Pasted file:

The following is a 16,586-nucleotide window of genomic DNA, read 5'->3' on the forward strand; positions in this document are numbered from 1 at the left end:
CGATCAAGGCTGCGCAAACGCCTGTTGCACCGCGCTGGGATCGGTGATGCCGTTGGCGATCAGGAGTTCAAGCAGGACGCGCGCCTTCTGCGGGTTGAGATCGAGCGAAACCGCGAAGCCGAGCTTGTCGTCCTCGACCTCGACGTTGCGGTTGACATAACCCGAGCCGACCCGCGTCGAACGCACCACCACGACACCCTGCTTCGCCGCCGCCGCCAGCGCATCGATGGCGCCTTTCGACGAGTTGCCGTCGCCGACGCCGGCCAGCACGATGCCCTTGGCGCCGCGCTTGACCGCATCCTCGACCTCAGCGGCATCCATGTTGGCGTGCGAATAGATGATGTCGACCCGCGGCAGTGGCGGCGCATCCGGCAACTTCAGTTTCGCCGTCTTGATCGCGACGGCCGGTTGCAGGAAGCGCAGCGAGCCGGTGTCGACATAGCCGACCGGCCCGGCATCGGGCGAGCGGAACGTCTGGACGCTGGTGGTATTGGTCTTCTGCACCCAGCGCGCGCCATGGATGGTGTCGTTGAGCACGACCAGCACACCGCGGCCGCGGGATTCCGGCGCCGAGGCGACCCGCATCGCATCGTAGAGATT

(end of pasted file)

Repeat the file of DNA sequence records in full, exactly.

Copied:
The following is a 16,586-nucleotide window of genomic DNA, read 5'->3' on the forward strand; positions in this document are numbered from 1 at the left end:
CGATCAAGGCTGCGCAAACGCCTGTTGCACCGCGCTGGGATCGGTGATGCCGTTGGCGATCAGGAGTTCAAGCAGGACGCGCGCCTTCTGCGGGTTGAGATCGAGCGAAACCGCGAAGCCGAGCTTGTCGTCCTCGACCTCGACGTTGCGGTTGACATAACCCGAGCCGACCCGCGTCGAACGCACCACCACGACACCCTGCTTCGCCGCCGCCGCCAGCGCATCGATGGCGCCTTTCGACGAGTTGCCGTCGCCGACGCCGGCCAGCACGATGCCCTTGGCGCCGCGCTTGACCGCATCCTCGACCTCAGCGGCATCCATGTTGGCGTGCGAATAGATGATGTCGACCCGCGGCAGTGGCGGCGCATCCGGCAACTTCAGTTTCGCCGTCTTGATCGCGACGGCCGGTTGCAGGAAGCGCAGCGAGCCGGTGTCGACATAGCCGACCGGCCCGGCATCGGGCGAGCGGAACGTCTGGACGCTGGTGGTATTGGTCTTCTGCACCCAGCGCGCGCCATGGATGGTGTCGTTGAGCACGACCAGCACACCGCGGCCGCGGGATTCCGGCGCCGAGGCGACCCGCATCGCATCGTAGAGATT